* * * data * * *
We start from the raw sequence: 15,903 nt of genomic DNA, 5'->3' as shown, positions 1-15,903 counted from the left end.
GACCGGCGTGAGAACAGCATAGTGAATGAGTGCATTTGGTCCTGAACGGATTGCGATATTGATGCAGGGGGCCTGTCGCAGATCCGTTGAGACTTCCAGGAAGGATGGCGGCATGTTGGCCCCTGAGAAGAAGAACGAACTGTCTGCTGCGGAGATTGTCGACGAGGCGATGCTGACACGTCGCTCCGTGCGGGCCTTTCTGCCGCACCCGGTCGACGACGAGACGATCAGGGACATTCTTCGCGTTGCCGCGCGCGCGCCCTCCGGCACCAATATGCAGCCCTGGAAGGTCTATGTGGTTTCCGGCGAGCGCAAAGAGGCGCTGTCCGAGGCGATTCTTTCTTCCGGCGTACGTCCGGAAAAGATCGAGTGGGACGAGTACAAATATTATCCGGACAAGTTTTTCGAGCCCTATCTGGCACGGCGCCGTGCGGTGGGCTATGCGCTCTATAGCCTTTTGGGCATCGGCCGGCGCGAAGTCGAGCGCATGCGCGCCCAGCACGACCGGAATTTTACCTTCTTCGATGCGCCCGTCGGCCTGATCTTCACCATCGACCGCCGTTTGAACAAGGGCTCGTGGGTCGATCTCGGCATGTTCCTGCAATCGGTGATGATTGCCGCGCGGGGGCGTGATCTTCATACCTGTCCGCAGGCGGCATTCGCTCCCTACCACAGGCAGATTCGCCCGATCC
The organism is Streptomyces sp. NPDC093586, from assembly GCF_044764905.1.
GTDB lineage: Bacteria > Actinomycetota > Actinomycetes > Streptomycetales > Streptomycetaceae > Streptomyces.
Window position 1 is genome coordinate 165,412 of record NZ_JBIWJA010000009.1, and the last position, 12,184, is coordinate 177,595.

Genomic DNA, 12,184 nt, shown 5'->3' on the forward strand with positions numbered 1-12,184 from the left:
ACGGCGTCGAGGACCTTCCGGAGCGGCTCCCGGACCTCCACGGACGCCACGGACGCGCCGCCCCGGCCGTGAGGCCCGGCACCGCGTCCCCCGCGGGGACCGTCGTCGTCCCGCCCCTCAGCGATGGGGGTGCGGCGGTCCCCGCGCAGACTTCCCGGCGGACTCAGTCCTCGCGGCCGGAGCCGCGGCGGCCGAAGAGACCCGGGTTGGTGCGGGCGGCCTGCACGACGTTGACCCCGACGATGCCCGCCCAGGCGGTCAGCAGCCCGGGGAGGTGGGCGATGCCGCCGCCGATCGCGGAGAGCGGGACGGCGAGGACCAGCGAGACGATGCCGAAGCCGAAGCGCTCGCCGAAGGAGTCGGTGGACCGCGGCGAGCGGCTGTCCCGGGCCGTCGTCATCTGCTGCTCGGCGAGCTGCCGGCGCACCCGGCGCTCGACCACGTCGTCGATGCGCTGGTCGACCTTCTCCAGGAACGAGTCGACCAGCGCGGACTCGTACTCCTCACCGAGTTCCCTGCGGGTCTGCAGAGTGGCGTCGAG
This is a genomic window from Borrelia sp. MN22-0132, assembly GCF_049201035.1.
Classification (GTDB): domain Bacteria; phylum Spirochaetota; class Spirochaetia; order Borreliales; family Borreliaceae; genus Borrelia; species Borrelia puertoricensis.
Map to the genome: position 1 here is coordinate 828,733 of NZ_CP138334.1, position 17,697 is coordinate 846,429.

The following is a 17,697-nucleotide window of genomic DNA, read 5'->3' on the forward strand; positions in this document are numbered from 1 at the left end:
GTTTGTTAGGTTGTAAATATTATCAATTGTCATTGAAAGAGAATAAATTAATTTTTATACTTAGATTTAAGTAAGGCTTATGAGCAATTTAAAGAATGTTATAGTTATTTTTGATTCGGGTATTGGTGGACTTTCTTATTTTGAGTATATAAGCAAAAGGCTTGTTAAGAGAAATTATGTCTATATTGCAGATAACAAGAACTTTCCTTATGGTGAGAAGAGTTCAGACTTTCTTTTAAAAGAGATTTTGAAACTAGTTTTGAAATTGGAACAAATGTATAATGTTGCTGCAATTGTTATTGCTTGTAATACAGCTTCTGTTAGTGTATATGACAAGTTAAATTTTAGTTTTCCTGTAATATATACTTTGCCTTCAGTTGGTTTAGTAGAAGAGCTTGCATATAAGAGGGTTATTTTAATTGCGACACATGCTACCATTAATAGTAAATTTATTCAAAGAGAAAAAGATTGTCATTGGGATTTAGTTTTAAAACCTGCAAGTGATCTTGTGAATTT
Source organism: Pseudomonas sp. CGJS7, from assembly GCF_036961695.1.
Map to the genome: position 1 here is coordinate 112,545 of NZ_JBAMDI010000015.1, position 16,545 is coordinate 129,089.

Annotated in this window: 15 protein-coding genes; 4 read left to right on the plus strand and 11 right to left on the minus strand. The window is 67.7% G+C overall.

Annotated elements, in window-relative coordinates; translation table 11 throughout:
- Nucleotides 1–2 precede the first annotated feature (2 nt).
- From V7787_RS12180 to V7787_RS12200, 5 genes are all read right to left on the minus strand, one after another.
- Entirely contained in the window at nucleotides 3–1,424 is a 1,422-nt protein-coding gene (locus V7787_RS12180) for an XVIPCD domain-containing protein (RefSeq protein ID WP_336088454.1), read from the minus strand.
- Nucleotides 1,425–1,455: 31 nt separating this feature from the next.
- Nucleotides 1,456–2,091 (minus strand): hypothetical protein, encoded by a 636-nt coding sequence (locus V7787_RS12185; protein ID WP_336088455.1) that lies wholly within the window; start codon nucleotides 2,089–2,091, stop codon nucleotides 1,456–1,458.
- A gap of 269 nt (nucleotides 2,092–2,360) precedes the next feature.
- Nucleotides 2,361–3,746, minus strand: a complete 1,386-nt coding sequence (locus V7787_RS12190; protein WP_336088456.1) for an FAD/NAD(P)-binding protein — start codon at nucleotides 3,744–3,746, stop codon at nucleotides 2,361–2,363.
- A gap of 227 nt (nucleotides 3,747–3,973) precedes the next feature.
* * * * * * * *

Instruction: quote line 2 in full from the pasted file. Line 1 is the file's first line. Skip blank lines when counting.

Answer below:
GACCGGCGTGAGAACAGCATAGTGAATGAGTGCATTTGGTCCTGAACGGATTGCGATATTGATGCAGGGGGCCTGTCGCAGATCCGTTGAGACTTCCAGGAAGGATGGCGGCATGTTGGCCCCTGAGAAGAAGAACGAACTGTCTGCTGCGGAGATTGTCGACGAGGCGATGCTGACACGTCGCTCCGTGCGGGCCTTTCTGCCGCACCCGGTCGACGACGAGACGATCAGGGACATTCTTCGCGTTGCCGCGCGCGCGCCCTCCGGCACCAATATGCAGCCCTGGAAGGTCTATGTGGTTTCCGGCGAGCGCAAAGAGGCGCTGTCCGAGGCGATTCTTTCTTCCGGCGTACGTCCGGAAAAGATCGAGTGGGACGAGTACAAATATTATCCGGACAAGTTTTTCGAGCCCTATCTGGCACGGCGCCGTGCGGTGGGCTATGCGCTCTATAGCCTTTTGGGCATCGGCCGGCGCGAAGTCGAGCGCATGCGCGCCCAGCACGACCGGAATTTTACCTTCTTCGATGCGCCCGTCGGCCTGATCTTCACCATCGACCGCCGTTTGAACAAGGGCTCGTGGGTCGATCTCGGCATGTTCCTGCAATCGGTGATGATTGCCGCGCGGGGGCGTGATCTTCATACCTGTCCGCAGGCGGCATTCGCTCCCTACCACAGGCAGATTCGCCCGATCC